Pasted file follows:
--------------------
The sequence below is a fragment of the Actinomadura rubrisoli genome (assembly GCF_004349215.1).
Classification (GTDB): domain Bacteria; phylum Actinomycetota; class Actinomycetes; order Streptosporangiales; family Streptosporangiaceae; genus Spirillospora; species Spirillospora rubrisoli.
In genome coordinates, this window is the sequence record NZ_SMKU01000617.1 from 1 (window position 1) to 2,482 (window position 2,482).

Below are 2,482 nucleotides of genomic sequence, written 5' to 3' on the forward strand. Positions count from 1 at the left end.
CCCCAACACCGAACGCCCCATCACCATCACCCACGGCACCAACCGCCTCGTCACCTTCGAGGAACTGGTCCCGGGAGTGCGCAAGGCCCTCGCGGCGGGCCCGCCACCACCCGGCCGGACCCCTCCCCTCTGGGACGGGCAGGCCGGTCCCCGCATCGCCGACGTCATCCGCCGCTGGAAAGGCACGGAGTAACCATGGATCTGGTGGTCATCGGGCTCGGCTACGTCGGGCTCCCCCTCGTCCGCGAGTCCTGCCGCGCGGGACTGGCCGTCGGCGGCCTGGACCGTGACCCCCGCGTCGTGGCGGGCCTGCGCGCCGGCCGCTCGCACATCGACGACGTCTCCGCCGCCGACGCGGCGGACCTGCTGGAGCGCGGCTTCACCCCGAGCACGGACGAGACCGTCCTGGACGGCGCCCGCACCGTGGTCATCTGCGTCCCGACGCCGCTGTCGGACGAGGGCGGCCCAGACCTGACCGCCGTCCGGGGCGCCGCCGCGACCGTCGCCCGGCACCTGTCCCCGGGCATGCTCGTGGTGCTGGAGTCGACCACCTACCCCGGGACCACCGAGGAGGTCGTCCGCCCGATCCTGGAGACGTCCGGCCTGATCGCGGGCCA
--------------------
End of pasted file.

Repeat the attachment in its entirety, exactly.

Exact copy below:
The sequence below is a fragment of the Actinomadura rubrisoli genome (assembly GCF_004349215.1).
Classification (GTDB): domain Bacteria; phylum Actinomycetota; class Actinomycetes; order Streptosporangiales; family Streptosporangiaceae; genus Spirillospora; species Spirillospora rubrisoli.
In genome coordinates, this window is the sequence record NZ_SMKU01000617.1 from 1 (window position 1) to 2,482 (window position 2,482).

Below are 2,482 nucleotides of genomic sequence, written 5' to 3' on the forward strand. Positions count from 1 at the left end.
CCCCAACACCGAACGCCCCATCACCATCACCCACGGCACCAACCGCCTCGTCACCTTCGAGGAACTGGTCCCGGGAGTGCGCAAGGCCCTCGCGGCGGGCCCGCCACCACCCGGCCGGACCCCTCCCCTCTGGGACGGGCAGGCCGGTCCCCGCATCGCCGACGTCATCCGCCGCTGGAAAGGCACGGAGTAACCATGGATCTGGTGGTCATCGGGCTCGGCTACGTCGGGCTCCCCCTCGTCCGCGAGTCCTGCCGCGCGGGACTGGCCGTCGGCGGCCTGGACCGTGACCCCCGCGTCGTGGCGGGCCTGCGCGCCGGCCGCTCGCACATCGACGACGTCTCCGCCGCCGACGCGGCGGACCTGCTGGAGCGCGGCTTCACCCCGAGCACGGACGAGACCGTCCTGGACGGCGCCCGCACCGTGGTCATCTGCGTCCCGACGCCGCTGTCGGACGAGGGCGGCCCAGACCTGACCGCCGTCCGGGGCGCCGCCGCGACCGTCGCCCGGCACCTGTCCCCGGGCATGCTCGTGGTGCTGGAGTCGACCACCTACCCCGGGACCACCGAGGAGGTCGTCCGCCCGATCCTGGAGACGTCCGGCCTGATCGCGGGCCA